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About theKiwi

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    Junior Member
  • Birthday 02/01/1955

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  • Gender:
  • Location:
     Caledonia, Michigan, USA
  • Interests:
    Interested in Olde Cars and Olde People (Genealogy)

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  1. Mine came to zip code 49316 on 28 May Roger
  2. theKiwi

    oe-1 carb part

    If it's not the screw @PFitz mentions, then this guy will have it. He also sells viton tipped needles which don't leak, new seats, and other parts Roger
  3. Is it complete with the brake and clutch pedals, cross shaft and clutch release fork on it?
  4. Thanks for the links to Jerry Greer's Engineering. I've saved them just in case I ever need any more than the 2 spares I currently have. Roger
  5. If you have a spare bracket, I'd be interested in at least the wing nut off it, or the whole bracket - I have two brackets, but am missing one of the wing nuts that lock the sliding parts together to adjust the visor angle. This part here Roger
  6. Kirk Arnold - you can find him on the Franklin Automobilie Enthusiasts Facebook page - has recently fitted up some cables with turnbuckles onto a badly sagged car. I'm partway through a process to put some "upside down" leaf springs under the frame of my 1926 Series 11A car. I know of one other car that has had this done and it worked out very well, so I have got the dimensions of the springs he had made, and am having a spring shop here in Grand Rapids, Michigan make me a pair of springs - the basic idea is to put a leaf spring under the chassis rail from just behind the front spring, back to about the end of the gearbox - when both ends are pushed up and fastened to the frame rails (sill plates) the centre of the spring will be pushing up on the frame rail hopefully enough to get them back into shape. As noted above, the most obvious problem of the sagging frame is that there is a gap at the bottom of the hood corners, but less obvious is the line of the cowl along the hood is "broken" - the sag shows up there, as well as on my car at least we are very very close to having the rear end of the engine air cover rubbing on the cowl. If the spring process works I'll publish pictures and text of what I did so others might do the same also if interested - to me this makes more engineering sense than a cable under the car, pulled unbelievably tight, fastened to the frame rails by bolts drilled through wood that are pulling along the grain - there is so little mechanical advantage in the cable system that the cables must by unbelievably tight to have any effect I think. The springs idea seems simpler, and has been proven to work on one car so far - mine will be #2 Roger
  7. Yes, I found that one - it's a castle nut and not sure what it's made from. Also this one made of aluminium, and much thinner than the original is. Roger
  8. Thanks for the links to Ebay - I've bought the tapered tap from the guy - should arrive Monday. Then I'll be able to figure out the next step. (I doubt it will be to rethread a 12 threads per inch nut though) The fan is away having its rubber disks replaced, so I won't see it probably for a couple of weeks to put things back together. Roger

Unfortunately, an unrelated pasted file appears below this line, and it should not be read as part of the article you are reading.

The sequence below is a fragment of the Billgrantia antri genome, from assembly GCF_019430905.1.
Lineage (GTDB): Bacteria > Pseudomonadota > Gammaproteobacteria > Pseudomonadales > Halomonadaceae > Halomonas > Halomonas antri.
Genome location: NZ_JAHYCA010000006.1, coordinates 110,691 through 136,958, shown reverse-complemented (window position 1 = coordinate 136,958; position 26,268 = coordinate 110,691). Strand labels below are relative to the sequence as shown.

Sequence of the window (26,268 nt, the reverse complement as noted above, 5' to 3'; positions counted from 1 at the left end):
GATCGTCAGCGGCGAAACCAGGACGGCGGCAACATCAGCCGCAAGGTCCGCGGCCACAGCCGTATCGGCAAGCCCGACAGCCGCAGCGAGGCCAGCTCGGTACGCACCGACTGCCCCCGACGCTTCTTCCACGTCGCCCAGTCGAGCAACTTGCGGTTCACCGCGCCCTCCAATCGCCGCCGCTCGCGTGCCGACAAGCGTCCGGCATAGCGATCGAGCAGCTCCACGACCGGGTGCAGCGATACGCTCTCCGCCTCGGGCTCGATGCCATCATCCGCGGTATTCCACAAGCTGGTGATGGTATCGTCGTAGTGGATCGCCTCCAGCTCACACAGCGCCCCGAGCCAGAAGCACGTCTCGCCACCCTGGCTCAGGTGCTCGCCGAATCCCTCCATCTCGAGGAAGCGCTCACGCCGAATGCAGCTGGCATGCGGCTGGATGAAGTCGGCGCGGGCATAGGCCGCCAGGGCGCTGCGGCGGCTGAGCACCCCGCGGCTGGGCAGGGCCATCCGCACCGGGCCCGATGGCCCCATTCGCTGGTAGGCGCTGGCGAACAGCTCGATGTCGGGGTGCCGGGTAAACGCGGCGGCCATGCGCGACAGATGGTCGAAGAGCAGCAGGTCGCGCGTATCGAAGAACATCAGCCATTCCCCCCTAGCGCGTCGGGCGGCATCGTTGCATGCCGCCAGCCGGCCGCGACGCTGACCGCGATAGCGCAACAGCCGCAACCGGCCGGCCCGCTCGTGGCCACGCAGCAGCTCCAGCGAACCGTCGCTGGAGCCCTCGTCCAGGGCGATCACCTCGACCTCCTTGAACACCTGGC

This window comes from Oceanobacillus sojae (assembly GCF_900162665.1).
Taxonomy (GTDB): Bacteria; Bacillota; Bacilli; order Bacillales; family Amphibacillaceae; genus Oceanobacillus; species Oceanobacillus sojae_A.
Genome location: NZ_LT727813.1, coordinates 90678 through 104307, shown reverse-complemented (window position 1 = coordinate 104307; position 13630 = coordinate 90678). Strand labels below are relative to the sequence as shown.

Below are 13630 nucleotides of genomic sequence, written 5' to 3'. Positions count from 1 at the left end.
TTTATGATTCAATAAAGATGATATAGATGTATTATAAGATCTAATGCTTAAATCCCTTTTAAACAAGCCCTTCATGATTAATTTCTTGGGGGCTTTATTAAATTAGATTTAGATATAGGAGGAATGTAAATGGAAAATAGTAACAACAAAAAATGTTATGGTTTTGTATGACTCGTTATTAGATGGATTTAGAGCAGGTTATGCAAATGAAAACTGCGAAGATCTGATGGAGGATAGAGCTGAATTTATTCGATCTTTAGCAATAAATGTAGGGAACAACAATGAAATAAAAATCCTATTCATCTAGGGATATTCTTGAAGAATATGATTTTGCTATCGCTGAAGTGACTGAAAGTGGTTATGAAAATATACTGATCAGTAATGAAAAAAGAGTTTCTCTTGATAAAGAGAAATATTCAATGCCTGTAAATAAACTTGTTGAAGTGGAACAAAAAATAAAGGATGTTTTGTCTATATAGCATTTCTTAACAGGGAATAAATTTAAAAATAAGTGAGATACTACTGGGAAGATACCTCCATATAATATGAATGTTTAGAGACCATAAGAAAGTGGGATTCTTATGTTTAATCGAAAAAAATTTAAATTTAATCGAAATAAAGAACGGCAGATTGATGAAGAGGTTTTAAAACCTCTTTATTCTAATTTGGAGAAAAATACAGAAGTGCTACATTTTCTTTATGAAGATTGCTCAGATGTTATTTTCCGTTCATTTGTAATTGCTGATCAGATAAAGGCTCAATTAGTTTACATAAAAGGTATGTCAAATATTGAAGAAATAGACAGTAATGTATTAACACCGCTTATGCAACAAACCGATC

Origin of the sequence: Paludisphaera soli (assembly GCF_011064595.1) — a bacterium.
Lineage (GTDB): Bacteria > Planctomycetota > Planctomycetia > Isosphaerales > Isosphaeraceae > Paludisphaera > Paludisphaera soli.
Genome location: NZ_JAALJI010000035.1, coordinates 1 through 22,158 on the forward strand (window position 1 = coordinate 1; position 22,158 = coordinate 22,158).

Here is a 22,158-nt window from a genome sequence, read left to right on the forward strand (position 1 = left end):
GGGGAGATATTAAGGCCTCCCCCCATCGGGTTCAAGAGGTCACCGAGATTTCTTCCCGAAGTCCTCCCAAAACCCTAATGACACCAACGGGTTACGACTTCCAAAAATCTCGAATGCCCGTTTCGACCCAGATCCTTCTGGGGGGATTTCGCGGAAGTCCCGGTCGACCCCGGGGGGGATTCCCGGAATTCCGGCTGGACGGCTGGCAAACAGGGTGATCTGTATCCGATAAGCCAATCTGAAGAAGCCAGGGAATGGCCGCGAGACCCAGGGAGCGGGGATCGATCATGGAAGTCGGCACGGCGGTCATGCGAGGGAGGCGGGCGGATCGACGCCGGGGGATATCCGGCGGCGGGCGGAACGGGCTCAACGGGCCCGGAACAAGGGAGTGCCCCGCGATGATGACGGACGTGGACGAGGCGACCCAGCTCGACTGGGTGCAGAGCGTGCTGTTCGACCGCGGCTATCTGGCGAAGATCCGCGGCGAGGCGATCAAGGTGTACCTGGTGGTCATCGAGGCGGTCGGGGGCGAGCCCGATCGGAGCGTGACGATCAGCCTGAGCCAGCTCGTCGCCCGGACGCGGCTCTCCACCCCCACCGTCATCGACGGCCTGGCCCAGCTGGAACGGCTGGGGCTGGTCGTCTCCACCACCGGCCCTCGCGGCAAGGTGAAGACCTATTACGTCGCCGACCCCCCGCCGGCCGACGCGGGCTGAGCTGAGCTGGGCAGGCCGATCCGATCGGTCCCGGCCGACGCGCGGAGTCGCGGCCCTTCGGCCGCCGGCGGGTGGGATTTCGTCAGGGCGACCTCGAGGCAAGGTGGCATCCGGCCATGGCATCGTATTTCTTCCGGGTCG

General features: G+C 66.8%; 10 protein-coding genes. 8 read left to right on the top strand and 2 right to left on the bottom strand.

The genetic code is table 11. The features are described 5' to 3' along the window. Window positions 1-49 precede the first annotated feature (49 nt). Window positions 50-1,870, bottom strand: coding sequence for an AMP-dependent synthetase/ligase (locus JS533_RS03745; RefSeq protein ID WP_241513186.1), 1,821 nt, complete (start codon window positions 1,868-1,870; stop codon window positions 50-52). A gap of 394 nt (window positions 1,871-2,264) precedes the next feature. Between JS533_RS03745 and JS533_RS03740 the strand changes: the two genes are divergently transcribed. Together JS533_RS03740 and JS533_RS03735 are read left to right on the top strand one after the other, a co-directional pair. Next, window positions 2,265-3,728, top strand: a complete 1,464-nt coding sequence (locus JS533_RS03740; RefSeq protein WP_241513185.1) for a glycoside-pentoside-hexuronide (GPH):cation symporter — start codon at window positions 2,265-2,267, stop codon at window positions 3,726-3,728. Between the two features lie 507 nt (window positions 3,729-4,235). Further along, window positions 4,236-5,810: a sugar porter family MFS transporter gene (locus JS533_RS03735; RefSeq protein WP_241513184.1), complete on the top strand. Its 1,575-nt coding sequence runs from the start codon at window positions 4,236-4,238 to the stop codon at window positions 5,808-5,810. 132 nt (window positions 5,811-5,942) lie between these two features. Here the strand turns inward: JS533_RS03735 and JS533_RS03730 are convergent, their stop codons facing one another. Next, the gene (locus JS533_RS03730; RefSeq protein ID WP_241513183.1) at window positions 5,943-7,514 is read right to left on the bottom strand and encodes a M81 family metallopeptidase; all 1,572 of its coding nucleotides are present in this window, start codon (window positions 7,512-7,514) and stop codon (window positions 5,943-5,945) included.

9. If I don't find a better one, I just plan to reuse this one, pretty much as is - I don't want to do anything to it that might damage the threads in any way so it would no longer thread on. The long "snout" (the crank handle part) that goes on after this mangled nut has much more length of the threads to engage, and so can be tightened up pretty well after the nut has been tightened. I might try and file down the worst of the lumps on it to get it to better fit a 6 sided socket that I have. Roger
  10. Thanks Mike - yes, I found that one at McMaster Carr. And a couple of other places too. This is the one I'd like to replace - it has been severely abused in a former life by someone too lazy to find or buy a socket (1⅞") to fit it. Neither the "snout" or the nut were very tight - the snout came off with almost no effort and the nut with very little effort with a 2" socket on it.
  11. Anyone have any ideas on where I might be able to buy a thin hex jam nut - thread size 1¼" x 16 threads per inch. The "normal" fine thread nut this size is 12 threads per inch - as you can see below this is labelled as USSF - presumably US Super Fine? It's for the fan retaining nut on a 1926 Franklin engine. This is the Franklin engineering drawing for the nut Thanks Roger
  12. Here's the auction Bonus - comes with brand new frame rails ;-) Roger
  13. My 1926 Franklin has an "authentic" plate on it - Authentic being one of the categories available in Michigan to register a car under. It cost $35 to register the car with a plate from the car's year of manufacture - that registration lasts as long as I own the car for that $35. (I've since had the plates refinished by Bill Scholten here in West Michigan so they're as shiny as the car is now). The restrictions are To qualify for an authentic license plate, the vehicle must be: 26 or more years old Owned solely as a collector's item A vehicle registered with a regular historic plate or authentic historic plate cannot be used for general transportation. The vehicle can only used for participating in historical club activities, exhibitions, tours, parades, car shows, swap meets, and similar uses. Those conditions are easy enough to meet. Roger
  14. Here's a link to the listing showing the car Roger
  15. As Walt notes, the Olympics are excluded from CCCA Full Classic® status, as well as currently all Franklins pre 1925 are on a "please apply" status... Roger